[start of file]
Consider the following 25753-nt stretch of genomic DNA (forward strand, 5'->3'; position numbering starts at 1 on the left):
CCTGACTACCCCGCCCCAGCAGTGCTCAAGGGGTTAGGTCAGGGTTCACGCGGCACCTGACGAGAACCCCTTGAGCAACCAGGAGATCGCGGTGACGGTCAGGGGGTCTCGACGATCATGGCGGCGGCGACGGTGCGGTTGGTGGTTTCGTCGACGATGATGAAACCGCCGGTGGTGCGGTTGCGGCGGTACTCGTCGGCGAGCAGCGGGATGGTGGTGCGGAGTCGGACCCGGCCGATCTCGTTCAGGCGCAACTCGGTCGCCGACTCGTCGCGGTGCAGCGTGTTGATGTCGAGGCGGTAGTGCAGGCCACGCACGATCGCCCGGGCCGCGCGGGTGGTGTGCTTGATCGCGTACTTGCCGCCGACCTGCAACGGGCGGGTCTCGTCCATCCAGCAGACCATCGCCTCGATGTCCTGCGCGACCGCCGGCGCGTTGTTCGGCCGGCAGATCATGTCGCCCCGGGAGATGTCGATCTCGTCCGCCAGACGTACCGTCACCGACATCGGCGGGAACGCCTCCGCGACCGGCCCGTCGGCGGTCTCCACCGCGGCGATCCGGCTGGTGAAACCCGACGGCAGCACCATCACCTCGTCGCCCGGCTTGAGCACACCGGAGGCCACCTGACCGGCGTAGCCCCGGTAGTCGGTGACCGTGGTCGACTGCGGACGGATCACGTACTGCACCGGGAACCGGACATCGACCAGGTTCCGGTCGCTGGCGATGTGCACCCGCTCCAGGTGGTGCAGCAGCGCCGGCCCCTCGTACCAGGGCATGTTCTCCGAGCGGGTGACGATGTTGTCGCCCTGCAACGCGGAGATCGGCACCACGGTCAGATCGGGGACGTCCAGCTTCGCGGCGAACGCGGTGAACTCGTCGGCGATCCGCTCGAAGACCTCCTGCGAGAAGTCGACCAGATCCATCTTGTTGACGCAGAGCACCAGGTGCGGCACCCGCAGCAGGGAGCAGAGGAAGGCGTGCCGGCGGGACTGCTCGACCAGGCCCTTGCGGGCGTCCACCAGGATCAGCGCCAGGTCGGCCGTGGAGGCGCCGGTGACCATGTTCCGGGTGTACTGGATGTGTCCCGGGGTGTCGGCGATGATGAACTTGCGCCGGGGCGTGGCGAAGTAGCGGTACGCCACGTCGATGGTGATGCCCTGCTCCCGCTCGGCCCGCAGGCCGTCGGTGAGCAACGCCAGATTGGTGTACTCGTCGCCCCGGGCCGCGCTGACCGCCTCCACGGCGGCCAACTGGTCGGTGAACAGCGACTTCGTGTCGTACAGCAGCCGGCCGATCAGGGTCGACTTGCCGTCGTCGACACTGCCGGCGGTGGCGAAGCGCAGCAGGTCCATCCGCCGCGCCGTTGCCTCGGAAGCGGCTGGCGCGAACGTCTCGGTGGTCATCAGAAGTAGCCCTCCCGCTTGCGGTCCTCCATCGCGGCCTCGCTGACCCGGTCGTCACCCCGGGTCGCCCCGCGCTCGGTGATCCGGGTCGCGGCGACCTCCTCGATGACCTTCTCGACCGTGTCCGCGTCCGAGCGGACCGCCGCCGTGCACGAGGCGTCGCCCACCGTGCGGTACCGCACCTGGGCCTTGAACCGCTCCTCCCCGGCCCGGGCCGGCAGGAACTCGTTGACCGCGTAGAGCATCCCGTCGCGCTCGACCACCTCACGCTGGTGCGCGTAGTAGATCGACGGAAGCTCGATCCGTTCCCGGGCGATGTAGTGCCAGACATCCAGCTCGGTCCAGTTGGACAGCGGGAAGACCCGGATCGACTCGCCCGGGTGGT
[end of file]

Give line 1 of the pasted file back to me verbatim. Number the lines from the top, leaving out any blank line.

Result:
Consider the following 25753-nt stretch of genomic DNA (forward strand, 5'->3'; position numbering starts at 1 on the left):